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A visual script consists of text commands, images, data and widgets. Below is one example.
This is an example of a simple but well documented visual script.
Steps are used to improve the readability.
Note that the Click command waits up to 30 seconds, by default, for an image to appear.
A Check command is used to verify that we got the correct price. The selected area inside the image is verified in detail while the rest is used to locate the image.
A data-driven script contain parameters. The script below is repeated until all data rows have been used.
This is an example of a reliable, readable and maintainable script.
The script is delayed by checking and waiting for images.
The images only contain enough information to be unique.
Parameters are used instead of hard coded values and images.
A short introduction to the most common commands in EyeAutomate.
Clicks on a location identified by an image. Will wait, up to 30 seconds, for the image to appear. Click the image in the script and use the Properties dialog to adjust the target location within the image.
The Move command moves the mouse cursor to the target location. Will wait, up to 30 seconds, for the image to appear.
Checks that an image, or a part of an image, exists. Will wait, up to 30 seconds, for the image to appear. Click on the image in the script and use the Properties dialog to select the target area that should be checked in more detail. The target area needs to be 95% correct and the rest 30% correct, by default.
Checks that a text exists. Note that you need to specify the font since the text is converted into an image using the current font. The font can be automatically detected by right-clicking the image and selecting the Detect Font From Image option.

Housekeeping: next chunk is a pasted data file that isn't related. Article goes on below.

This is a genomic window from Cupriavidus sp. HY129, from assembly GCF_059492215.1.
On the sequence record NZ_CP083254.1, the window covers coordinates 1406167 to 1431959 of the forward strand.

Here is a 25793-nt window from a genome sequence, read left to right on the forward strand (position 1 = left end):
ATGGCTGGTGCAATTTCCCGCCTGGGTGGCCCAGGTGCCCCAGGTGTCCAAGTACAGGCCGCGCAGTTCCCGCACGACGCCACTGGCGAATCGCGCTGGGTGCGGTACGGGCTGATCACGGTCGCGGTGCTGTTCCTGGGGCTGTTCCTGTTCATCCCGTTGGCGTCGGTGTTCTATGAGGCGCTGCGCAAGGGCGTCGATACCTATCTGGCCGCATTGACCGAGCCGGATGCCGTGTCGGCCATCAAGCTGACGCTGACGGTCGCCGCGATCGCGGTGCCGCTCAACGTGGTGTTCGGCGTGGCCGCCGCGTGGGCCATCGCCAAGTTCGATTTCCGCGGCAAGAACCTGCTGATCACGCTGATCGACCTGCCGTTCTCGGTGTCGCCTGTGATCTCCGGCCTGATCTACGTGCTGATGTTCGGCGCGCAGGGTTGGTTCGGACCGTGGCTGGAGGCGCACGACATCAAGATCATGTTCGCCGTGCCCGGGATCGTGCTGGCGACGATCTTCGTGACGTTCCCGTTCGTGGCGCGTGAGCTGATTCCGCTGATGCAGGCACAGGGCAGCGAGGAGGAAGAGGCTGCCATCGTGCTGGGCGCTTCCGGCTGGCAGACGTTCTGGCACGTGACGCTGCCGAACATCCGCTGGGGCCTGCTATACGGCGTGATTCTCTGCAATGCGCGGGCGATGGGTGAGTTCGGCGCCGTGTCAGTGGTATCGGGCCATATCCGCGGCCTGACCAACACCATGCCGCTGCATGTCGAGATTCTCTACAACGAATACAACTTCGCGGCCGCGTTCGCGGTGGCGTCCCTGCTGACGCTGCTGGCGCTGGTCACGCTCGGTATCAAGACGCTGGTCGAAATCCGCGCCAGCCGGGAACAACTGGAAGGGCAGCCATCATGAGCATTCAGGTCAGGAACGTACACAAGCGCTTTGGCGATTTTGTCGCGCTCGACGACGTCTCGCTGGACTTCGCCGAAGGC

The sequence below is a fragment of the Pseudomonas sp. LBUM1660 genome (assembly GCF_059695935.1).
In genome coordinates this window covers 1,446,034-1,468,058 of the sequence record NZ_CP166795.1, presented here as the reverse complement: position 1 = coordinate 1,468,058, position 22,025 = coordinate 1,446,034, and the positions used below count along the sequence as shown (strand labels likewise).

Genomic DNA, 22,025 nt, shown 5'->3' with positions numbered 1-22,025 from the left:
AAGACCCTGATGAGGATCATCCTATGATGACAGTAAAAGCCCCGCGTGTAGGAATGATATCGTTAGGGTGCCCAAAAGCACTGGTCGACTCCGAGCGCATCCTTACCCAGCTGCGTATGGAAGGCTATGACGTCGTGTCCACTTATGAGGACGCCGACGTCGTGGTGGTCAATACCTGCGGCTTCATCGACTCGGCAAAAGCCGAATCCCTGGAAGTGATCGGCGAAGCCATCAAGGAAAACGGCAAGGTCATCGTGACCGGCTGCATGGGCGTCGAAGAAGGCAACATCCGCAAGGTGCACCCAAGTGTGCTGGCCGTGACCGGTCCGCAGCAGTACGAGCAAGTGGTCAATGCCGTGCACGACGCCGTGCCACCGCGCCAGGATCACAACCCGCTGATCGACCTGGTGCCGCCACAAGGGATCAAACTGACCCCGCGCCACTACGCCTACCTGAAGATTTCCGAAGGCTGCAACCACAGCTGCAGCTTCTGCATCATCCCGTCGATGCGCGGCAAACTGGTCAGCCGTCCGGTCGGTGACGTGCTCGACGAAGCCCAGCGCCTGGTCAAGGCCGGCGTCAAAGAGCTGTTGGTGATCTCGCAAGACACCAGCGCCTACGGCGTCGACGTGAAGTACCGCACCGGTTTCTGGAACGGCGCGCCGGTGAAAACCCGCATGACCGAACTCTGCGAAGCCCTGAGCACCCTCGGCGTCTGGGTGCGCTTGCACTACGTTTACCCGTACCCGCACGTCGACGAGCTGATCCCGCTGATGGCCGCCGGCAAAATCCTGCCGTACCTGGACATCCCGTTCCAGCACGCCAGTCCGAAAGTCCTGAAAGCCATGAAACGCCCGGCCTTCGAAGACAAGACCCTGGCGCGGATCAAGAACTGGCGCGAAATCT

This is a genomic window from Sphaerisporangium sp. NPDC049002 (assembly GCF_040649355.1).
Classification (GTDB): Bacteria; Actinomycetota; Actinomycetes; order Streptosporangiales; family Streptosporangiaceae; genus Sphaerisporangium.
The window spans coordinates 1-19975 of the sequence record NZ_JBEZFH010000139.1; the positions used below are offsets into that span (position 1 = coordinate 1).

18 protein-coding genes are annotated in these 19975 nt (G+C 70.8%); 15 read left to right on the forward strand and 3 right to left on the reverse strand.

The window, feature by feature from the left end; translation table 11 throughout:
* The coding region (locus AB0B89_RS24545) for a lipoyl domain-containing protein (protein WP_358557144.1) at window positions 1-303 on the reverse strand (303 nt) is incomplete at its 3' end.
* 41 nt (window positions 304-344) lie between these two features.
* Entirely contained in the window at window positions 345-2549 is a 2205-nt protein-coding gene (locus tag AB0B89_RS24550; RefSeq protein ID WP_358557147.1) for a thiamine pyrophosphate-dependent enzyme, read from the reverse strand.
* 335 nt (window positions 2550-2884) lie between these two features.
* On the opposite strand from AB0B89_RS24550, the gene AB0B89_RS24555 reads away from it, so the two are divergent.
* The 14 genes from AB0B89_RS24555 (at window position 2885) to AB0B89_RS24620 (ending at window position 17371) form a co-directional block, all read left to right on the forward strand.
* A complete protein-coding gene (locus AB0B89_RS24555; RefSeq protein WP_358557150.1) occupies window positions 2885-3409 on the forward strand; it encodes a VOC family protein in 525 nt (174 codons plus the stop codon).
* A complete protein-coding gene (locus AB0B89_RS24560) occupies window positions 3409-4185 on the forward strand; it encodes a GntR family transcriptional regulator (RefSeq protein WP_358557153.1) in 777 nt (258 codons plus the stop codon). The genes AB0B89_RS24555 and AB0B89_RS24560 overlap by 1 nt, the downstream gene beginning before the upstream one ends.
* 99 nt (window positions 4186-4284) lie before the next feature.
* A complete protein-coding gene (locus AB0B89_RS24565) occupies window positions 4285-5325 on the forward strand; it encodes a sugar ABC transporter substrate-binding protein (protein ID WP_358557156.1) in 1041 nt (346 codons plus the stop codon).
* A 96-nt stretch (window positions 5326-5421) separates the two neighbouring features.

The Write command simulates keyboard input. Note that you should make sure that the target widget has the keyboard focus.
The Call command Calls another script. Provide any number of parameters to the called script. Note that all parameters and settings are automatically inherited by a called script.
Delay the script for a static number of milliseconds. Use a Check instead, if possible, since static delays either slow down the script execution when too long or result in an unreliable script if too short.
Repeat one or more commands for each row in a Data file. A Data file conforms to the CSV format..
Read text from the screen using the Read command. You need to specify the font to use. Improve the accuracy by reducing the character set using the ReadCharacters command.
A more reliable way of retrieving a result is to select and copy the value to the clipboard. Use the GetClip command to get the value from the clipboard into the Clip parameter. The result can be checked using the Check command.
You can also read a text with the Tesseract OCR engine by using the ReadText command. Use the CompareText command to compensate for the fact that OCR is not 100% reliable.
Use the Store command to share global parameters between different scripts. This is useful since it is not possible to return a value to a calling script. The first line places the value 20 in the store and the second line extracts the value. The Calculator command is used to calculate the expression.
Script examples provided by Certified EyeAutomate Testers.